10. The joint Bank-Fund Debt Sustainability Analysis of 2006 shows that debt dynamics remain sustainable under the baseline and stress tests, albeit susceptible to a ratcheting up of nonconcessional external borrowing. Although Mozambique’s risk of external debt distress is low and the new external borrowing envisaged in PARPA II is broadly consistent with staffs’ medium-term macroeconomic framework and with debt sustainability, it would be useful to analyze the viability of alternative scenarios of external assistance through its impact on the debt sustainability outlook in future annual progress reports. In addition, staffs encourage the authorities to continue to seek an increase in the share of grants, improvements in the monitoring of consolidated public debt, and develop a comprehensive debt management strategy including evaluating the impact of potential commercial borrowing for large infrastructure projects.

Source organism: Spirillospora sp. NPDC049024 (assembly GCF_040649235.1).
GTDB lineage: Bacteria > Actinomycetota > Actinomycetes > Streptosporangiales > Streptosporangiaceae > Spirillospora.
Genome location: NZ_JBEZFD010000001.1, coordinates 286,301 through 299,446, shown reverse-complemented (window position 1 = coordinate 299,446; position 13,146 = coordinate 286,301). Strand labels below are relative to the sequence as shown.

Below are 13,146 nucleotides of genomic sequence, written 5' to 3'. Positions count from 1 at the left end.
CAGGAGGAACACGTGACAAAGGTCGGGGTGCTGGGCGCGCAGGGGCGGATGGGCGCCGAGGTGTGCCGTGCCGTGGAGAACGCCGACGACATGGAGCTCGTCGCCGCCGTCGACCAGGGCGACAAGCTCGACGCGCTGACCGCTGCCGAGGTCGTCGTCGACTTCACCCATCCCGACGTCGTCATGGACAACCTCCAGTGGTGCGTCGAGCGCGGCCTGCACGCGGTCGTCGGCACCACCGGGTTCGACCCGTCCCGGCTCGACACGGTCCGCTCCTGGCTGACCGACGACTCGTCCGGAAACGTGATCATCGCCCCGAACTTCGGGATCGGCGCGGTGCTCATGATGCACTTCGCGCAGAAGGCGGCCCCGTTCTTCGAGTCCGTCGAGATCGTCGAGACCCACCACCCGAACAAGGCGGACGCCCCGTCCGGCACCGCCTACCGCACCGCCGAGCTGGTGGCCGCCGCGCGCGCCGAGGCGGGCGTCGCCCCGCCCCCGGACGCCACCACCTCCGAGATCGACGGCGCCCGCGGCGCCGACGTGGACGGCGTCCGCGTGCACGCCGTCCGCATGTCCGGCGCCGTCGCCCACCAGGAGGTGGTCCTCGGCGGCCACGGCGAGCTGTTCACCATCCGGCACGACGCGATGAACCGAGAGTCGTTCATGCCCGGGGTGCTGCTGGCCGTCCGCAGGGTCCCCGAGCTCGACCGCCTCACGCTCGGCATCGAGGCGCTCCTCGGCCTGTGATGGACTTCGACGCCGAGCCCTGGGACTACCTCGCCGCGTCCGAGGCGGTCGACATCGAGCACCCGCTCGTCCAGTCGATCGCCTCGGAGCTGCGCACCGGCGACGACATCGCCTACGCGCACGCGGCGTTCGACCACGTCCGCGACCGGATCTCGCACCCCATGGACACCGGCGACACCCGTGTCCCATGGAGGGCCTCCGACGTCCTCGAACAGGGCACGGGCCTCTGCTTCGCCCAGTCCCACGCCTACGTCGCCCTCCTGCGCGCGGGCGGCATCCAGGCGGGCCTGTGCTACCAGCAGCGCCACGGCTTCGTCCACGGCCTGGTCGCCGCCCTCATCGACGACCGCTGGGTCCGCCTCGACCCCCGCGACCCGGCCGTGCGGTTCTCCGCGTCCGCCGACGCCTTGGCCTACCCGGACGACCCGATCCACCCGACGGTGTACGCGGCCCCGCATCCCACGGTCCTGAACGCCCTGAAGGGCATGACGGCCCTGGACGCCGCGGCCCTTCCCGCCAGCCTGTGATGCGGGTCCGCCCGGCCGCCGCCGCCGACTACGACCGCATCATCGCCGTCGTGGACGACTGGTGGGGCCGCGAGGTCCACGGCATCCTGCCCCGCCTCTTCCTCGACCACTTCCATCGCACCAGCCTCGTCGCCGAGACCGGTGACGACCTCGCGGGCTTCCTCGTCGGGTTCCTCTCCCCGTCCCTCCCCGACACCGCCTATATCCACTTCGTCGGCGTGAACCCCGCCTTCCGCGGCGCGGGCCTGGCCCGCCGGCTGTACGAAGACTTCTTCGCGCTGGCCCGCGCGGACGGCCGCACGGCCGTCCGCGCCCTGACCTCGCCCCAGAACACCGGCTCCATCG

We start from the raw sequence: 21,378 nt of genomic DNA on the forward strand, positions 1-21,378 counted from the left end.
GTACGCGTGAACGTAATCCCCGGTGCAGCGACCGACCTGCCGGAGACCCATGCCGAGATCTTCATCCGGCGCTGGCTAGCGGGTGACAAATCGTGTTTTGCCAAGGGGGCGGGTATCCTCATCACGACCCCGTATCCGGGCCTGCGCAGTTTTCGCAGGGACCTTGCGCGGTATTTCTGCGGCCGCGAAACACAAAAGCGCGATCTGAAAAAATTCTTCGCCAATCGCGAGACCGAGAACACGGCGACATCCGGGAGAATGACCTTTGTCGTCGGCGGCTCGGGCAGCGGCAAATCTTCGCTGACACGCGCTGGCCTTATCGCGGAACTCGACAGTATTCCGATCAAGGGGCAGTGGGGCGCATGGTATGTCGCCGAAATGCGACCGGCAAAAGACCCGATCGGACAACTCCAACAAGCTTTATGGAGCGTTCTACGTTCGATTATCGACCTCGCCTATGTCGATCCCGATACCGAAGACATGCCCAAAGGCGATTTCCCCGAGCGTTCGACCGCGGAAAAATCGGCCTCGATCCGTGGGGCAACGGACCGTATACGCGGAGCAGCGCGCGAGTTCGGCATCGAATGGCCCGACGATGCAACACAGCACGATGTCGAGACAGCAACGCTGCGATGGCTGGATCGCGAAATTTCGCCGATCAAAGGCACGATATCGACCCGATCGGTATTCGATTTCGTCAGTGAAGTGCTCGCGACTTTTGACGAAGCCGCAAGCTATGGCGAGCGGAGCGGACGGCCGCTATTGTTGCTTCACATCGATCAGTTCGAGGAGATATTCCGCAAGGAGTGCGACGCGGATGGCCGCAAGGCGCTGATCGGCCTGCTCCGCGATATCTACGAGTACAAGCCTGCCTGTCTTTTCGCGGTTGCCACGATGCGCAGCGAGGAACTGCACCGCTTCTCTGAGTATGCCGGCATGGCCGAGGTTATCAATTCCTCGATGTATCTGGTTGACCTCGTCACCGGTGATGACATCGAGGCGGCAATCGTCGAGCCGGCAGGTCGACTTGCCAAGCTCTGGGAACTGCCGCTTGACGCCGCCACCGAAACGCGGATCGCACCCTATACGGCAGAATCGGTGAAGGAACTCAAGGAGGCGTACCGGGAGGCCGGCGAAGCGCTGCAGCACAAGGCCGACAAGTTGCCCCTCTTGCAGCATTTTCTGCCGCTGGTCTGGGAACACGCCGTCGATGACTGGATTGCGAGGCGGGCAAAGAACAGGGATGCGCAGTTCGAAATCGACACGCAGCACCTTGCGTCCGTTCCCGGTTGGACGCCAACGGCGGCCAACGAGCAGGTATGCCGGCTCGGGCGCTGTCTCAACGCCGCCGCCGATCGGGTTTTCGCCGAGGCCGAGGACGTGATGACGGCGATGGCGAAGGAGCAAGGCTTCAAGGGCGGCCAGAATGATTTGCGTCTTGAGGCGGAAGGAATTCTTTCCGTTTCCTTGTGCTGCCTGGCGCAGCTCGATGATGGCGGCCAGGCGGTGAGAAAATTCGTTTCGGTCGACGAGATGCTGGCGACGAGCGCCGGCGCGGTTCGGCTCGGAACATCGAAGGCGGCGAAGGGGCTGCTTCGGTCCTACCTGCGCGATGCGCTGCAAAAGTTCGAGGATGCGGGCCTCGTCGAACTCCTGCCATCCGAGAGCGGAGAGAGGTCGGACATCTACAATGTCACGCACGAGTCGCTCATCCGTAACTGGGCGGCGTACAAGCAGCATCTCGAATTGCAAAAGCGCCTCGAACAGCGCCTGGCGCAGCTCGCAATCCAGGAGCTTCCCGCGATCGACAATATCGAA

11. Tax reforms have proceeded smoothly and enter a consolidation stage. The law creating the Central Revenue Authority (ATM) was approved by the Assembly in December 2005, supported by the approval of complementary legislation and regulation in June 2006, setting the stage for the appointment of the management body of the ATM. The next phase of the revenue administration reforms (2007–10), to be supported by a multi-donor common fund, will focus on establishing the ATM as a sustainable, semi-autonomous institution, and improving operational performance to help achieve the medium-term revenue targets. The strong revenue performance recorded in 2005 and 2006 attest to the gains from administrative improvements, although some fine tuning of tax policy is required to broaden the tax base by eliminating unwarranted tax exemptions, implementing a simplified tax regime for SMEs, and adopting a comprehensive approach to the taxation of natural resource exploitation.